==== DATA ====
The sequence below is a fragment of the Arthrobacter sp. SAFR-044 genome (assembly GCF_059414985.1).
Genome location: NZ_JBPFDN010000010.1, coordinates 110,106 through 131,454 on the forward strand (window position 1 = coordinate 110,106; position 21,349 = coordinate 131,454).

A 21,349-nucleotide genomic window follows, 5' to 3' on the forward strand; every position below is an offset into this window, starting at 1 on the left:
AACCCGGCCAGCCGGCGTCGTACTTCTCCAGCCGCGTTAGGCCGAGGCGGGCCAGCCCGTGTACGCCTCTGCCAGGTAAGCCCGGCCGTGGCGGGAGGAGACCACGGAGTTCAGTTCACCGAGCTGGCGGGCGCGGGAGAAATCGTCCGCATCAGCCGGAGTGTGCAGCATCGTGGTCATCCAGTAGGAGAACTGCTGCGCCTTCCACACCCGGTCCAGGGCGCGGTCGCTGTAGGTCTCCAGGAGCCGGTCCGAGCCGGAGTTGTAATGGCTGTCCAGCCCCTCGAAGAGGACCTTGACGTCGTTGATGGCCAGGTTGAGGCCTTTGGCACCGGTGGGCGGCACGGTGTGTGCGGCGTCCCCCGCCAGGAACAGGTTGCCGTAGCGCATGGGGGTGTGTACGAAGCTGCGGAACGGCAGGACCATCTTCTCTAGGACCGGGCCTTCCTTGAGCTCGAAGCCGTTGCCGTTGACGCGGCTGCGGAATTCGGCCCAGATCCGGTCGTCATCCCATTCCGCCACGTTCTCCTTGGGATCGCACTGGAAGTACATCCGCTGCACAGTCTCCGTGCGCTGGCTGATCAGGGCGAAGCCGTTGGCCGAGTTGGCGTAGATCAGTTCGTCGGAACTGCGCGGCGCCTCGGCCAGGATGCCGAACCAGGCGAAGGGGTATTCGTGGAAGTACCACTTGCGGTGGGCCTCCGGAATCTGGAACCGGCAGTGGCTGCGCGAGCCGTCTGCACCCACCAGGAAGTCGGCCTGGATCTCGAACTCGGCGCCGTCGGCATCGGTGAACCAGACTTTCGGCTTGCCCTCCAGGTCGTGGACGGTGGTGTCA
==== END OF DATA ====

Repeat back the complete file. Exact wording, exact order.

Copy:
The sequence below is a fragment of the Arthrobacter sp. SAFR-044 genome (assembly GCF_059414985.1).
Genome location: NZ_JBPFDN010000010.1, coordinates 110,106 through 131,454 on the forward strand (window position 1 = coordinate 110,106; position 21,349 = coordinate 131,454).

A 21,349-nucleotide genomic window follows, 5' to 3' on the forward strand; every position below is an offset into this window, starting at 1 on the left:
AACCCGGCCAGCCGGCGTCGTACTTCTCCAGCCGCGTTAGGCCGAGGCGGGCCAGCCCGTGTACGCCTCTGCCAGGTAAGCCCGGCCGTGGCGGGAGGAGACCACGGAGTTCAGTTCACCGAGCTGGCGGGCGCGGGAGAAATCGTCCGCATCAGCCGGAGTGTGCAGCATCGTGGTCATCCAGTAGGAGAACTGCTGCGCCTTCCACACCCGGTCCAGGGCGCGGTCGCTGTAGGTCTCCAGGAGCCGGTCCGAGCCGGAGTTGTAATGGCTGTCCAGCCCCTCGAAGAGGACCTTGACGTCGTTGATGGCCAGGTTGAGGCCTTTGGCACCGGTGGGCGGCACGGTGTGTGCGGCGTCCCCCGCCAGGAACAGGTTGCCGTAGCGCATGGGGGTGTGTACGAAGCTGCGGAACGGCAGGACCATCTTCTCTAGGACCGGGCCTTCCTTGAGCTCGAAGCCGTTGCCGTTGACGCGGCTGCGGAATTCGGCCCAGATCCGGTCGTCATCCCATTCCGCCACGTTCTCCTTGGGATCGCACTGGAAGTACATCCGCTGCACAGTCTCCGTGCGCTGGCTGATCAGGGCGAAGCCGTTGGCCGAGTTGGCGTAGATCAGTTCGTCGGAACTGCGCGGCGCCTCGGCCAGGATGCCGAACCAGGCGAAGGGGTATTCGTGGAAGTACCACTTGCGGTGGGCCTCCGGAATCTGGAACCGGCAGTGGCTGCGCGAGCCGTCTGCACCCACCAGGAAGTCGGCCTGGATCTCGAACTCGGCGCCGTCGGCATCGGTGAACCAGACTTTCGGCTTGCCCTCCAGGTCGTGGACGGTGGTGTCA